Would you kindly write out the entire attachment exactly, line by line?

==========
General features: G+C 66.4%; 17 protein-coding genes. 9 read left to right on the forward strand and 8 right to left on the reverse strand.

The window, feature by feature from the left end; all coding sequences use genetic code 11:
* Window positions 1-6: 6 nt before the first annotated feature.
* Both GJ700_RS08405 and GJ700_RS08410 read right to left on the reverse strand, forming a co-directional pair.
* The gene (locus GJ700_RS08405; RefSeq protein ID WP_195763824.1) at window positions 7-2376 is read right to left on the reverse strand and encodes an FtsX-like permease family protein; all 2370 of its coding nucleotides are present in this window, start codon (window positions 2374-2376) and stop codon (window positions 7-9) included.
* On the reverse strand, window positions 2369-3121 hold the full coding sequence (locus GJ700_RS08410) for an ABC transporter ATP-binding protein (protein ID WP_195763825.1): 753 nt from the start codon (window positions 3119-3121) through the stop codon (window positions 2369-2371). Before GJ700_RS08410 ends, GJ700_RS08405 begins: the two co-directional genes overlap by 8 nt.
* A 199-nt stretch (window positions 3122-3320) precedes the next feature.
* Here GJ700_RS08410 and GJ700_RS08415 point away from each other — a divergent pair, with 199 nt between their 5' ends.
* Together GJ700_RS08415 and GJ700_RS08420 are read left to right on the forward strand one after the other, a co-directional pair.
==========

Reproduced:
General features: G+C 66.4%; 17 protein-coding genes. 9 read left to right on the forward strand and 8 right to left on the reverse strand.

The window, feature by feature from the left end; all coding sequences use genetic code 11:
* Window positions 1-6: 6 nt before the first annotated feature.
* Both GJ700_RS08405 and GJ700_RS08410 read right to left on the reverse strand, forming a co-directional pair.
* The gene (locus GJ700_RS08405; RefSeq protein ID WP_195763824.1) at window positions 7-2376 is read right to left on the reverse strand and encodes an FtsX-like permease family protein; all 2370 of its coding nucleotides are present in this window, start codon (window positions 2374-2376) and stop codon (window positions 7-9) included.
* On the reverse strand, window positions 2369-3121 hold the full coding sequence (locus GJ700_RS08410) for an ABC transporter ATP-binding protein (protein ID WP_195763825.1): 753 nt from the start codon (window positions 3119-3121) through the stop codon (window positions 2369-2371). Before GJ700_RS08410 ends, GJ700_RS08405 begins: the two co-directional genes overlap by 8 nt.
* A 199-nt stretch (window positions 3122-3320) precedes the next feature.
* Here GJ700_RS08410 and GJ700_RS08415 point away from each other — a divergent pair, with 199 nt between their 5' ends.
* Together GJ700_RS08415 and GJ700_RS08420 are read left to right on the forward strand one after the other, a co-directional pair.